"Therefore I tell you, do not be anxious about your life, what you will eat or what you will drink, nor about your body, what you will put on. Is not life more than food, and the body more than clothing? Look at the birds of the air: they neither sow nor reap nor gather into barns, and yet your heavenly Father feeds them. Are you not of more value than they? And which of you by being anxious can add a single hour to his span of life? But seek first the kingdom of God and his righteousness, and all these things will be added to you. Therefore do not be anxious about tomorrow, for tomorrow will be anxious for itself. 
Sufficient for the day is its own trouble." (Matt. 6:25-27, 33-34)

So I can rest in this. God provides for the birds and I am more valuable to Him than the birds. So He will provide for me as well. I know this in my head. It's time for me to believe it and know it in my heart. Just like the father in Mark 9 cries out to the Lord, "I believe; help my unbelief!"

Will you join me in praying that we can live out what we say we believe? More than that though, let's be thankful for our current situations because God will use them to shape us into who He designed us to be.

Monday, June 4, 2012

Righteous.

Good day! (do you ever feel like we've lost some of the beauty of our language? i do...)

I've been wrestling with something over the past week or so. I think I'm ready to put words to it. Bear with me.

"Cast your burden on the LORD, and he will sustain you;
 he will never permit the righteous to be moved."
Psalm 55:22

Okay. First part of this verse...good. "Cast your burden on the Lord and he will sustain you..." Got it. Good. GREAT, even. The Lord will sustain me. Lots of people stop there when referencing this verse. But there's more to it.
Part 2: "...he will never permit the righteous to be moved." Hmmm. Here's where my struggle is. It's great that God won't let the righteous be moved, but...am I righteous? I mean, I'm a good person. I don't do bad things, right? But that doesn't make me righteous. And. Here's the bigger deal. I mess up. A lot. I definitely do not make the righteous choice every time. So what does that mean? Does that mean the Lord will permit me to be moved unless I start acting righteous all the time? What does "being moved" entail? Is it dangerous? Is it painful? Where am I going? Who's doing this moving? Here's the thing. It doesn't matter. I don't have to worry about what happens to those who are not righteous because, through Christ, I have been given the righteousness of God.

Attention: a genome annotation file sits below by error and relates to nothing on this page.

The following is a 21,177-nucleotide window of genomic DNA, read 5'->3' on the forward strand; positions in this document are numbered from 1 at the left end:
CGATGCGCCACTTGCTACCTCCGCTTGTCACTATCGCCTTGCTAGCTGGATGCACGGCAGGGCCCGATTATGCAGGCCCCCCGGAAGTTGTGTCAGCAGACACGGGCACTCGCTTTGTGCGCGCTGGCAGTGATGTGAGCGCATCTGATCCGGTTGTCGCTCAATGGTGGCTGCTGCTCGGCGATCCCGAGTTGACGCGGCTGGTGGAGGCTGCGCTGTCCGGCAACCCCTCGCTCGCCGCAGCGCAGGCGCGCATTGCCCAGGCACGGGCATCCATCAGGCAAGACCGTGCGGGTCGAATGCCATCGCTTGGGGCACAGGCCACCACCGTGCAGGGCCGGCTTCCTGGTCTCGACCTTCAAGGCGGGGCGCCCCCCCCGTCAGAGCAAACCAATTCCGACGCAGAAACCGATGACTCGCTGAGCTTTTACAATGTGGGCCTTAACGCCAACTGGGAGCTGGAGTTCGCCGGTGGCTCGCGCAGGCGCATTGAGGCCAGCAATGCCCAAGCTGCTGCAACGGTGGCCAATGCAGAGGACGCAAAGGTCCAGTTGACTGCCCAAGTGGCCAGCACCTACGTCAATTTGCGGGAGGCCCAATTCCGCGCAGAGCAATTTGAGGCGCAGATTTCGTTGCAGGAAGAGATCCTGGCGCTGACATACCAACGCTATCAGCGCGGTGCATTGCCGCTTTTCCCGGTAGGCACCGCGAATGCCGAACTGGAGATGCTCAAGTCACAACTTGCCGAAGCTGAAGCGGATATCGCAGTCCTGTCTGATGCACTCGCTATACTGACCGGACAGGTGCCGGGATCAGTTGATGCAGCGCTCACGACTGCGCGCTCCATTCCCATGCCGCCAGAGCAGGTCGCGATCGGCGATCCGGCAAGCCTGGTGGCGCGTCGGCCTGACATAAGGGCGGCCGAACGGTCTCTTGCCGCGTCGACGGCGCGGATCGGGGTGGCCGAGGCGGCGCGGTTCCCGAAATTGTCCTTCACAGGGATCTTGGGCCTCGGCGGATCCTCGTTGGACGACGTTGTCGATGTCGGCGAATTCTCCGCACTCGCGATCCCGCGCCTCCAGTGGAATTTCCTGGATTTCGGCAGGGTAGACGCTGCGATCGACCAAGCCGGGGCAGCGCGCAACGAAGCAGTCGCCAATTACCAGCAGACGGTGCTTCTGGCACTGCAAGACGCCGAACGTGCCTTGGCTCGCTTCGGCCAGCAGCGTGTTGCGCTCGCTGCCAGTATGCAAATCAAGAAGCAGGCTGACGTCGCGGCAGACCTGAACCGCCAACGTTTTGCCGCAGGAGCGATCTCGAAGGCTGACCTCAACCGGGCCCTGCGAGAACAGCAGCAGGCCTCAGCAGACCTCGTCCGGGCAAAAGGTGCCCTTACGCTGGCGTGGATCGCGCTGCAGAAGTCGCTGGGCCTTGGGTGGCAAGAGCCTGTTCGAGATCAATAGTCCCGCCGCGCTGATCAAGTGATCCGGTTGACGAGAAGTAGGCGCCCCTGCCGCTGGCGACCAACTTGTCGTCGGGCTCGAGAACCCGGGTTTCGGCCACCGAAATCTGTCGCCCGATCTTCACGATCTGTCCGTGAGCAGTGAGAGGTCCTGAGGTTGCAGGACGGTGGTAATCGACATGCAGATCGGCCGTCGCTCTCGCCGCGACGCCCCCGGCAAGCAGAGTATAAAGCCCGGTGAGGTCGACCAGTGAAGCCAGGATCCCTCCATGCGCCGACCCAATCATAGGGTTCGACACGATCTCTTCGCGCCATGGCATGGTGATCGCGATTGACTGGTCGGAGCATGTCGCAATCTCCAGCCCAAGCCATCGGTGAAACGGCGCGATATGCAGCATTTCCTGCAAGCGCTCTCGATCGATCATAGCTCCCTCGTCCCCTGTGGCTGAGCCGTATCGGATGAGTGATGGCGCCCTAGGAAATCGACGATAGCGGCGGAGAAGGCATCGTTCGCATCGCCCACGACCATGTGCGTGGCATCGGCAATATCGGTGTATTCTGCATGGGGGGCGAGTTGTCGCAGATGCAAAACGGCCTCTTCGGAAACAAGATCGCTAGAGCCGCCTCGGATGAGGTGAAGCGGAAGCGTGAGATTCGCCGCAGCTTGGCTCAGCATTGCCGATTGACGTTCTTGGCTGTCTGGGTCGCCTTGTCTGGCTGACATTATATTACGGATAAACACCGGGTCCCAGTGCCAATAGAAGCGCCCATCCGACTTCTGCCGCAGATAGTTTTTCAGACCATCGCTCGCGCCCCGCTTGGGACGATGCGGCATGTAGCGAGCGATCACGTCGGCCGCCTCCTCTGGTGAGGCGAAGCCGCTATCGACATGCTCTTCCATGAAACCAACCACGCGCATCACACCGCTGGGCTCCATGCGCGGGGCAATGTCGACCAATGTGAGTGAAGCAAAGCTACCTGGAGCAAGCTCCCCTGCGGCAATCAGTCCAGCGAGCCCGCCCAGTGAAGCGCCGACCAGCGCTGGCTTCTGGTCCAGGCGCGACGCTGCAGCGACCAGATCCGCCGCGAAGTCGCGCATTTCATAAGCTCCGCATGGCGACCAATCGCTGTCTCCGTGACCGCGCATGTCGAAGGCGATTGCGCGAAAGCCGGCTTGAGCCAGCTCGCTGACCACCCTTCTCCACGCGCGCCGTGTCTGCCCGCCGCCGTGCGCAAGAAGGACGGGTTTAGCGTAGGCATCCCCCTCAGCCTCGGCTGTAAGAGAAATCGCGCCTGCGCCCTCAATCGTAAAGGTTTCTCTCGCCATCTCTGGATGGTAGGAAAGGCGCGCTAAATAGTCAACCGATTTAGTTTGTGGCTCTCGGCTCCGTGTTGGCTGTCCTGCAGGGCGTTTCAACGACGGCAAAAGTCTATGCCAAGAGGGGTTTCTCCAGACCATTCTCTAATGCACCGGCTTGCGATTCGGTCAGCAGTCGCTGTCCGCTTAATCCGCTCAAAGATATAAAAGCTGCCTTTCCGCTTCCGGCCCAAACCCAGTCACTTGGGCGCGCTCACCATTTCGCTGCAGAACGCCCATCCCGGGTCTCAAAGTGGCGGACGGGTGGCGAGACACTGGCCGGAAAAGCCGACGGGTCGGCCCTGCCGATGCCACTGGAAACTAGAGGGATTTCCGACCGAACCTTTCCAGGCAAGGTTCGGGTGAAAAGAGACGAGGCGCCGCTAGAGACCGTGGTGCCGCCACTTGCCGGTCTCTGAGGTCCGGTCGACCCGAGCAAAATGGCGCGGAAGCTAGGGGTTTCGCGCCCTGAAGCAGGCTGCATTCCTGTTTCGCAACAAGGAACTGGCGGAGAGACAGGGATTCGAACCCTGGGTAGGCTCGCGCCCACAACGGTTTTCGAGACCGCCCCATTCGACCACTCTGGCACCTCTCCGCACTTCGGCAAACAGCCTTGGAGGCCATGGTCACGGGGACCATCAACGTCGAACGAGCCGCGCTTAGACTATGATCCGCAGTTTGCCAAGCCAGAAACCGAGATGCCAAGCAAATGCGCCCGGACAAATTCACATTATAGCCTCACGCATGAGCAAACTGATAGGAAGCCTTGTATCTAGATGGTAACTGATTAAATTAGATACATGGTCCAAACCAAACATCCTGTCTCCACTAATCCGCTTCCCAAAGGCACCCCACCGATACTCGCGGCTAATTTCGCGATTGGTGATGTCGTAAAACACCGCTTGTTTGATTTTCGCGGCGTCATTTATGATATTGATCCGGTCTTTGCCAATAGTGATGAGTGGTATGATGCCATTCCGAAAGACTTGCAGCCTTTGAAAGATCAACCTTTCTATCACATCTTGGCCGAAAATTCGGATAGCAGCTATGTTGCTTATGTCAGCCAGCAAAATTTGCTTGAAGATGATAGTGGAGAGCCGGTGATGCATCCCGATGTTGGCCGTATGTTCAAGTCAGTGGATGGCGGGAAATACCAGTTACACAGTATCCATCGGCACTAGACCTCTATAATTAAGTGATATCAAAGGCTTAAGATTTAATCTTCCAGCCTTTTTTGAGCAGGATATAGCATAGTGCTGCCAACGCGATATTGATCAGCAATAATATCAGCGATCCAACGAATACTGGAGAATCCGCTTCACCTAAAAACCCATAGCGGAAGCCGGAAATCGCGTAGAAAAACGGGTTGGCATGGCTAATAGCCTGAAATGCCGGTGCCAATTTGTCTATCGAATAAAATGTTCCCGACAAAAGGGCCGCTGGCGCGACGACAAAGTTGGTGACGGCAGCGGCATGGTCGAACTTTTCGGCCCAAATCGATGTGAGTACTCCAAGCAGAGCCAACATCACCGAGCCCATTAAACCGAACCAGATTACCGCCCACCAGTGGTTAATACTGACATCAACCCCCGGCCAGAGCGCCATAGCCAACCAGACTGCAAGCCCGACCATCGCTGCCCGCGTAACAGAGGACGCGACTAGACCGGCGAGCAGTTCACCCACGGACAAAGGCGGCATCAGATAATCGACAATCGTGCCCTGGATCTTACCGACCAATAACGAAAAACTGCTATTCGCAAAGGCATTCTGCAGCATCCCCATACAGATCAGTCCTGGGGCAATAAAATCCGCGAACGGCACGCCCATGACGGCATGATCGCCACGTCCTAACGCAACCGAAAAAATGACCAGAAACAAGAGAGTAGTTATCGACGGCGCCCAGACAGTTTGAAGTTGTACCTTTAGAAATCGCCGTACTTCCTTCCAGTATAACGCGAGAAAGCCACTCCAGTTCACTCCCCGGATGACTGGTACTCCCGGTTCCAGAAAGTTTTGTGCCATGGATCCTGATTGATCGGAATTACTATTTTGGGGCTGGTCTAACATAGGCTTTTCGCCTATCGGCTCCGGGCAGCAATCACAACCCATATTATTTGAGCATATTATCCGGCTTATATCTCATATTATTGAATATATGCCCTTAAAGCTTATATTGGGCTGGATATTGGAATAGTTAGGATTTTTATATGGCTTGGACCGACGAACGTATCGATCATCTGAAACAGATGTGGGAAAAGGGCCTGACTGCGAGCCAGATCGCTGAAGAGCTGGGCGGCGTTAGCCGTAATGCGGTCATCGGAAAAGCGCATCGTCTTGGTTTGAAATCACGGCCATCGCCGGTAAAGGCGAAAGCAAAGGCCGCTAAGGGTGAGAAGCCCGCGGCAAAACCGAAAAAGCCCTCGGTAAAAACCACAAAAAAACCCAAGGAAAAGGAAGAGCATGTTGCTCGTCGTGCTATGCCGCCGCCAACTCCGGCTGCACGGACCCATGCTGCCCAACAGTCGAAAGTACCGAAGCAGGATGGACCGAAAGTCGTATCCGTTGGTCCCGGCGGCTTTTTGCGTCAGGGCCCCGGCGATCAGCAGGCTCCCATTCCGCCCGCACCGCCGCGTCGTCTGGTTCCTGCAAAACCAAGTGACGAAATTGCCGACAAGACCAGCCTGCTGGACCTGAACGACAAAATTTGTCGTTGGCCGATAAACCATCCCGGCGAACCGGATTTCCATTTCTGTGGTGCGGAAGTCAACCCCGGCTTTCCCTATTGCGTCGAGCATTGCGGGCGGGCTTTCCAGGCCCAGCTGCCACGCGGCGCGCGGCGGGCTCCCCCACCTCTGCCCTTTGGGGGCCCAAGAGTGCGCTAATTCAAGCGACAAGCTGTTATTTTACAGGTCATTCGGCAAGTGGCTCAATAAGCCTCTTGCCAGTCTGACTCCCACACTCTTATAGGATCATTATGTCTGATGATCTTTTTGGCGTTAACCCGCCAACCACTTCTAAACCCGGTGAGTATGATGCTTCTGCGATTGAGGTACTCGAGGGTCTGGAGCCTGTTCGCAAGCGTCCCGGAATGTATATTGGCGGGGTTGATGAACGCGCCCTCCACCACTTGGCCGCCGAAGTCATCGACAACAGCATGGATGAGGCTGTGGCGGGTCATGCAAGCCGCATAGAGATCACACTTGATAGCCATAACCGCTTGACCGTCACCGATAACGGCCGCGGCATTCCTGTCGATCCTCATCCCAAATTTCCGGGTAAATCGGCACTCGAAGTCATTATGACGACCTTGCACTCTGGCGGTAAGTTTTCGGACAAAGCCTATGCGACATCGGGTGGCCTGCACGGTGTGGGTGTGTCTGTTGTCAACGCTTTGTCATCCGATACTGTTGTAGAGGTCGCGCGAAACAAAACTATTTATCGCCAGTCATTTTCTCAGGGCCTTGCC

"For our sake he made him to be sin who knew no sin, 
so that in him we might become the righteousness of God." 
2 Corinthians 5:21

I don't have to worry because Jesus IS righteousness. And because He lives in me, my sin is covered. When the Father looks at me, He sees Jesus. So I can rest in Him. I can cast my burden on the Lord and be sustained by Him and trust that He will not permit me to be moved. I can stand steadfast in Him. So I just have to cast my burdens.
The word "cast" means "to throw or hurl; fling". Wow. The psalmist doesn't say "set your burdens gently at the Lord's feet"...he says "cast". THROW your burdens on the Lord. He is ready. He will sustain you. Get those burdens away from you as fast as you can. Don't stand there holding on to something that hurts you, something that keeps you from doing what God has called you to do...THROW YOUR BURDENS on the Lord. Throw them. Hot potato. Get rid of em. And praise God we have the righteousness of Christ!



So let's work on getting rid of our burdens as fast as we can and not picking them back up again. (i'm guilty of that too...I'm like the Indian giver of burdens to the Lord...). I'll be praying for you, and hope you'll be praying for me too. Let's throw our burdens to the ready and waiting Savior and rest in His righteousness.

Monday, May 21, 2012

(in)couragement

I just want to brag on God for a hot second.

I've told you before that my b. friend gave me Ann Voskamp's book "One Thousand Gifts" for Christmas. I started reading Ann's blog shortly after I started her book. Through her blog, I discovered that she wrote sometimes for a blog community called (in)courage. Lots of women contribute to that blog, so it's not always the same voice. Sometimes the posts are about being a wife or mom, and that doesn't apply to me. But the posts are always about being a woman, and that always applies (and is always needed). So I subscribed to the (in)courage daily emails. Through this blog community, I've been exposed to some of the most sincere writing I've ever read. These women are real. They're people. They have struggles. They have success. They have times when they need prayer. They have times when everything is peachy. And they write about it. All of it. Through (in)courage, I've found many of the personal blogs of these writers, so I'm reading some of them every day...or at least every post. Every sentence isn't always applicable, but I'm learning from them that sometimes all you need is one sentence to speak to someone's heart. There has not been one day that someone associated with the (in)courage community has not blessed me.